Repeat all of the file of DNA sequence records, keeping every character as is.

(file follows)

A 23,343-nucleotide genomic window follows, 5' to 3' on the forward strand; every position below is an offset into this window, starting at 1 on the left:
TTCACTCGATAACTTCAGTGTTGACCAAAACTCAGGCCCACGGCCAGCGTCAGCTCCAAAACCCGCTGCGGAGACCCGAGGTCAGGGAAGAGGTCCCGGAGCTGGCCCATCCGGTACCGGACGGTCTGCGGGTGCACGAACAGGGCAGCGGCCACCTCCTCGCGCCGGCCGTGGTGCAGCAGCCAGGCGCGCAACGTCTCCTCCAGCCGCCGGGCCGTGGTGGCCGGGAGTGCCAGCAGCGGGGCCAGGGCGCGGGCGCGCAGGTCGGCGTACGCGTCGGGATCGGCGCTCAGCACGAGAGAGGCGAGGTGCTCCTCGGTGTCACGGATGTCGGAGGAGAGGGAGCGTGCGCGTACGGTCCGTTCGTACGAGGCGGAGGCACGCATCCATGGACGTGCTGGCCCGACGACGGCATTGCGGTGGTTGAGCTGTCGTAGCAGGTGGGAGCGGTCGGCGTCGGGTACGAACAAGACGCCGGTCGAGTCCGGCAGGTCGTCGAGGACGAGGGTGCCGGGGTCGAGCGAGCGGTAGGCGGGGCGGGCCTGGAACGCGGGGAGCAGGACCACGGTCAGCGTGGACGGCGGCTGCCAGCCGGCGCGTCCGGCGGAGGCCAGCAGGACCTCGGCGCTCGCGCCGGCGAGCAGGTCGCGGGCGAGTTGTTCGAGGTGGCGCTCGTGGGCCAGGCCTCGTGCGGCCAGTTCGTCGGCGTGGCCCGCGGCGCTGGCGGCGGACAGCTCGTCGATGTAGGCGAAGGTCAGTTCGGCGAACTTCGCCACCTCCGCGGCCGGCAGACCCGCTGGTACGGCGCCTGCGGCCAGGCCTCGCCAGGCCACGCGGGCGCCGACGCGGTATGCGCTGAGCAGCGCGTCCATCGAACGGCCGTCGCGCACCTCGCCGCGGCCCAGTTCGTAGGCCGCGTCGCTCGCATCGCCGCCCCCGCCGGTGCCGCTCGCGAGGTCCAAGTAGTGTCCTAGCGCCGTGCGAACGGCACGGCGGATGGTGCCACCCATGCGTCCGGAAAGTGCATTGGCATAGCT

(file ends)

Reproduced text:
A 23,343-nucleotide genomic window follows, 5' to 3' on the forward strand; every position below is an offset into this window, starting at 1 on the left:
TTCACTCGATAACTTCAGTGTTGACCAAAACTCAGGCCCACGGCCAGCGTCAGCTCCAAAACCCGCTGCGGAGACCCGAGGTCAGGGAAGAGGTCCCGGAGCTGGCCCATCCGGTACCGGACGGTCTGCGGGTGCACGAACAGGGCAGCGGCCACCTCCTCGCGCCGGCCGTGGTGCAGCAGCCAGGCGCGCAACGTCTCCTCCAGCCGCCGGGCCGTGGTGGCCGGGAGTGCCAGCAGCGGGGCCAGGGCGCGGGCGCGCAGGTCGGCGTACGCGTCGGGATCGGCGCTCAGCACGAGAGAGGCGAGGTGCTCCTCGGTGTCACGGATGTCGGAGGAGAGGGAGCGTGCGCGTACGGTCCGTTCGTACGAGGCGGAGGCACGCATCCATGGACGTGCTGGCCCGACGACGGCATTGCGGTGGTTGAGCTGTCGTAGCAGGTGGGAGCGGTCGGCGTCGGGTACGAACAAGACGCCGGTCGAGTCCGGCAGGTCGTCGAGGACGAGGGTGCCGGGGTCGAGCGAGCGGTAGGCGGGGCGGGCCTGGAACGCGGGGAGCAGGACCACGGTCAGCGTGGACGGCGGCTGCCAGCCGGCGCGTCCGGCGGAGGCCAGCAGGACCTCGGCGCTCGCGCCGGCGAGCAGGTCGCGGGCGAGTTGTTCGAGGTGGCGCTCGTGGGCCAGGCCTCGTGCGGCCAGTTCGTCGGCGTGGCCCGCGGCGCTGGCGGCGGACAGCTCGTCGATGTAGGCGAAGGTCAGTTCGGCGAACTTCGCCACCTCCGCGGCCGGCAGACCCGCTGGTACGGCGCCTGCGGCCAGGCCTCGCCAGGCCACGCGGGCGCCGACGCGGTATGCGCTGAGCAGCGCGTCCATCGAACGGCCGTCGCGCACCTCGCCGCGGCCCAGTTCGTAGGCCGCGTCGCTCGCATCGCCGCCCCCGCCGGTGCCGCTCGCGAGGTCCAAGTAGTGTCCTAGCGCCGTGCGAACGGCACGGCGGATGGTGCCACCCATGCGTCCGGAAAGTGCATTGGCATAGCT